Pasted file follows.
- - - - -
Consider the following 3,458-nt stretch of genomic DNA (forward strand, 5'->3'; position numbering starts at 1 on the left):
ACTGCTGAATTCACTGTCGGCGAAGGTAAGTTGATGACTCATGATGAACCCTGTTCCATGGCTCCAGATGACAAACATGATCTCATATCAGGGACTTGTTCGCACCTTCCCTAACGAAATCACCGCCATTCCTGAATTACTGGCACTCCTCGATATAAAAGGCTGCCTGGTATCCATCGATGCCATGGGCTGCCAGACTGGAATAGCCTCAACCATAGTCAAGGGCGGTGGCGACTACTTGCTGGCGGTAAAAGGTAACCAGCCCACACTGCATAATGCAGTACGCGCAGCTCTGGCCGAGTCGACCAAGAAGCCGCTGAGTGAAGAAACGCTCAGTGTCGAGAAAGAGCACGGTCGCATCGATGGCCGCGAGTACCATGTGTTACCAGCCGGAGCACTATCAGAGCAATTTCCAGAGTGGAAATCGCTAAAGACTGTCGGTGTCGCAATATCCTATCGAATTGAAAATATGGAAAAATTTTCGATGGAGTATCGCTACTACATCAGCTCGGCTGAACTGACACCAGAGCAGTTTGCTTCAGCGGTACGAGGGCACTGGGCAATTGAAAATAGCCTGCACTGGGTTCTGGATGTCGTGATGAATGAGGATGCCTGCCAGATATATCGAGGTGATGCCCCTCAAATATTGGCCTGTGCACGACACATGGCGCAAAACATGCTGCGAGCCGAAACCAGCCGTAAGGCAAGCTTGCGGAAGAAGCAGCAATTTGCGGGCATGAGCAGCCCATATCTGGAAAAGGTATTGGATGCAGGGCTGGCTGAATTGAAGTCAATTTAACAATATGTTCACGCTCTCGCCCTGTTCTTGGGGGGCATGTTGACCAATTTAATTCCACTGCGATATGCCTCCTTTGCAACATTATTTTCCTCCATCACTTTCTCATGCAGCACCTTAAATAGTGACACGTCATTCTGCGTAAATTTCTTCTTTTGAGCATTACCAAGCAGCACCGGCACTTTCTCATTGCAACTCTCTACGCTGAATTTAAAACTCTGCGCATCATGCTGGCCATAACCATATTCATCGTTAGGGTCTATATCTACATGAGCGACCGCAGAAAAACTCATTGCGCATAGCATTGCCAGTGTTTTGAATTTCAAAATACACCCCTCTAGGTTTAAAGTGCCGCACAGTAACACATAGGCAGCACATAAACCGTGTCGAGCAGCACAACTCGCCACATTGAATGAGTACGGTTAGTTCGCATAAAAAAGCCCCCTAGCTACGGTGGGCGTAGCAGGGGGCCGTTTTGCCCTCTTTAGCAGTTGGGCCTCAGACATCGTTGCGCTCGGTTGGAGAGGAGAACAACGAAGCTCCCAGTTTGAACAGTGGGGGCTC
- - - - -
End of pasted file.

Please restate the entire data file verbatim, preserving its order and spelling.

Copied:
Consider the following 3,458-nt stretch of genomic DNA (forward strand, 5'->3'; position numbering starts at 1 on the left):
ACTGCTGAATTCACTGTCGGCGAAGGTAAGTTGATGACTCATGATGAACCCTGTTCCATGGCTCCAGATGACAAACATGATCTCATATCAGGGACTTGTTCGCACCTTCCCTAACGAAATCACCGCCATTCCTGAATTACTGGCACTCCTCGATATAAAAGGCTGCCTGGTATCCATCGATGCCATGGGCTGCCAGACTGGAATAGCCTCAACCATAGTCAAGGGCGGTGGCGACTACTTGCTGGCGGTAAAAGGTAACCAGCCCACACTGCATAATGCAGTACGCGCAGCTCTGGCCGAGTCGACCAAGAAGCCGCTGAGTGAAGAAACGCTCAGTGTCGAGAAAGAGCACGGTCGCATCGATGGCCGCGAGTACCATGTGTTACCAGCCGGAGCACTATCAGAGCAATTTCCAGAGTGGAAATCGCTAAAGACTGTCGGTGTCGCAATATCCTATCGAATTGAAAATATGGAAAAATTTTCGATGGAGTATCGCTACTACATCAGCTCGGCTGAACTGACACCAGAGCAGTTTGCTTCAGCGGTACGAGGGCACTGGGCAATTGAAAATAGCCTGCACTGGGTTCTGGATGTCGTGATGAATGAGGATGCCTGCCAGATATATCGAGGTGATGCCCCTCAAATATTGGCCTGTGCACGACACATGGCGCAAAACATGCTGCGAGCCGAAACCAGCCGTAAGGCAAGCTTGCGGAAGAAGCAGCAATTTGCGGGCATGAGCAGCCCATATCTGGAAAAGGTATTGGATGCAGGGCTGGCTGAATTGAAGTCAATTTAACAATATGTTCACGCTCTCGCCCTGTTCTTGGGGGGCATGTTGACCAATTTAATTCCACTGCGATATGCCTCCTTTGCAACATTATTTTCCTCCATCACTTTCTCATGCAGCACCTTAAATAGTGACACGTCATTCTGCGTAAATTTCTTCTTTTGAGCATTACCAAGCAGCACCGGCACTTTCTCATTGCAACTCTCTACGCTGAATTTAAAACTCTGCGCATCATGCTGGCCATAACCATATTCATCGTTAGGGTCTATATCTACATGAGCGACCGCAGAAAAACTCATTGCGCATAGCATTGCCAGTGTTTTGAATTTCAAAATACACCCCTCTAGGTTTAAAGTGCCGCACAGTAACACATAGGCAGCACATAAACCGTGTCGAGCAGCACAACTCGCCACATTGAATGAGTACGGTTAGTTCGCATAAAAAAGCCCCCTAGCTACGGTGGGCGTAGCAGGGGGCCGTTTTGCCCTCTTTAGCAGTTGGGCCTCAGACATCGTTGCGCTCGGTTGGAGAGGAGAACAACGAAGCTCCCAGTTTGAACAGTGGGGGCTC